If, like me, you get a bit annoyed by people who decry “chemicals” (and are usually far too trusting of anything “natural” at the same time), you will appreciate an online paper just published at the Nature Chemical Biology blog, “A comprehensive overview of chemical-free consumer products” by Alexander Goldberg and CJ Chemjobber.
I think that the message is so important, I have reproduced the entire abstract main text of the paper:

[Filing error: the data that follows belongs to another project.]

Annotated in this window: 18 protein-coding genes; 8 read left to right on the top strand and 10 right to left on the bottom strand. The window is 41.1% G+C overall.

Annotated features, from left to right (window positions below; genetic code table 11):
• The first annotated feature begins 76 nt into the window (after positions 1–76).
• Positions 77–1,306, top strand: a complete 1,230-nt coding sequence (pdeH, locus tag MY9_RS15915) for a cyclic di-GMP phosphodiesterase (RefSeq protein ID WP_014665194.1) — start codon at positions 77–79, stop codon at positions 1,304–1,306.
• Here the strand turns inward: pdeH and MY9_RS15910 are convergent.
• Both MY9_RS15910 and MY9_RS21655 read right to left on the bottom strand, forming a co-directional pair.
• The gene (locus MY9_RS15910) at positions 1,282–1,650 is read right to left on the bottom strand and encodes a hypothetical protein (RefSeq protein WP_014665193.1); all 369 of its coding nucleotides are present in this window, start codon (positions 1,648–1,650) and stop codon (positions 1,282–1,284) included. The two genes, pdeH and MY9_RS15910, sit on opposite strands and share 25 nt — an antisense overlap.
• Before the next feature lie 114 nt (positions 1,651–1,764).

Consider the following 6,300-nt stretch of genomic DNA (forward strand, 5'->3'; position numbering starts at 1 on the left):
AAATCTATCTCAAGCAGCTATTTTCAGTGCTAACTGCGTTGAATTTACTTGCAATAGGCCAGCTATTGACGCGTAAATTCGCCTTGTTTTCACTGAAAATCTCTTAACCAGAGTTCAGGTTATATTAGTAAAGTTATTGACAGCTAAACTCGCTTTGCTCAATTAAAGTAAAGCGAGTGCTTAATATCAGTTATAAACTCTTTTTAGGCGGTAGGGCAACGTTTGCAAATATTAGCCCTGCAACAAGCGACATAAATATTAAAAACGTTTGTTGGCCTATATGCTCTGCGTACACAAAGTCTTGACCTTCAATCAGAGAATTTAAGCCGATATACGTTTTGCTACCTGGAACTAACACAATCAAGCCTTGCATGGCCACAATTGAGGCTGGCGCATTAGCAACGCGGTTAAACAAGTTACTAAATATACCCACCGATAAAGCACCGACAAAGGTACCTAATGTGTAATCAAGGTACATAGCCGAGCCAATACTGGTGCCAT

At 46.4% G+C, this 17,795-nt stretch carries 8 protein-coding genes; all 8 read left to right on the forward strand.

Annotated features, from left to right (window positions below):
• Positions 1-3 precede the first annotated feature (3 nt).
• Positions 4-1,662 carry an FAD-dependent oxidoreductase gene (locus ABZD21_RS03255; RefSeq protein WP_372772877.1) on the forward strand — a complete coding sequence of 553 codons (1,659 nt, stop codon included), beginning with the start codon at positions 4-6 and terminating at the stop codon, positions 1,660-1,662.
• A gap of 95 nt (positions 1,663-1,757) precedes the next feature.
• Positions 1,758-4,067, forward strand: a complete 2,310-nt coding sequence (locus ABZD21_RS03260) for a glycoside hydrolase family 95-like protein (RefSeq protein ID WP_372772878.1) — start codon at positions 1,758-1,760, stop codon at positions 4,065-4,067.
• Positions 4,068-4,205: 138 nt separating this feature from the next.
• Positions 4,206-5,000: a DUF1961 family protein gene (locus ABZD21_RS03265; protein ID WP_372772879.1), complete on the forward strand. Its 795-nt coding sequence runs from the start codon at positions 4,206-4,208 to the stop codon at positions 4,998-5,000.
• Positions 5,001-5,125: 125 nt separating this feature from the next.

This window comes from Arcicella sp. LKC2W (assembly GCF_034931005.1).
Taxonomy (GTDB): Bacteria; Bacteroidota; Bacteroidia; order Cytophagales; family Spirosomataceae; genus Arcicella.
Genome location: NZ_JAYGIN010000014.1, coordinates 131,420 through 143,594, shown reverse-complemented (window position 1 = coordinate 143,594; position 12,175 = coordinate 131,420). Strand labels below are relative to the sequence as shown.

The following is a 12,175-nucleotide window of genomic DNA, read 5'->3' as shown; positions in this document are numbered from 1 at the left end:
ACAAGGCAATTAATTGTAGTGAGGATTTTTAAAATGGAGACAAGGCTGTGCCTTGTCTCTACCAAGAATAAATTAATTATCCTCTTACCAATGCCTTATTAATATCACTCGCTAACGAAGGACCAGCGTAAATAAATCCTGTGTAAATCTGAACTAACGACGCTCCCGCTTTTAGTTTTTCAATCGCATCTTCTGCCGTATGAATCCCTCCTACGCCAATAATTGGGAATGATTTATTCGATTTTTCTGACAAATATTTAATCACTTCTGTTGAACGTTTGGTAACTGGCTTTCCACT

Manufacturers of consumer products, in particular edibles and cosmetics, have broadly employed the term ‘Chemical free’ in marketing campaigns and on product labels. Such characterization is often incorrectly used to imply — and interpreted to mean — that the product in question is healthy, derived from natural sources, or otherwise free from synthetic components. We have examined and subjected to rudimentary analysis an exhaustive number of such products, including but not limited to lotions and cosmetics, herbal supplements, household cleaners, food items, and beverages. Herein are described all those consumer products, to our knowledge, that are appropriately labelled as ‘Chemical free’.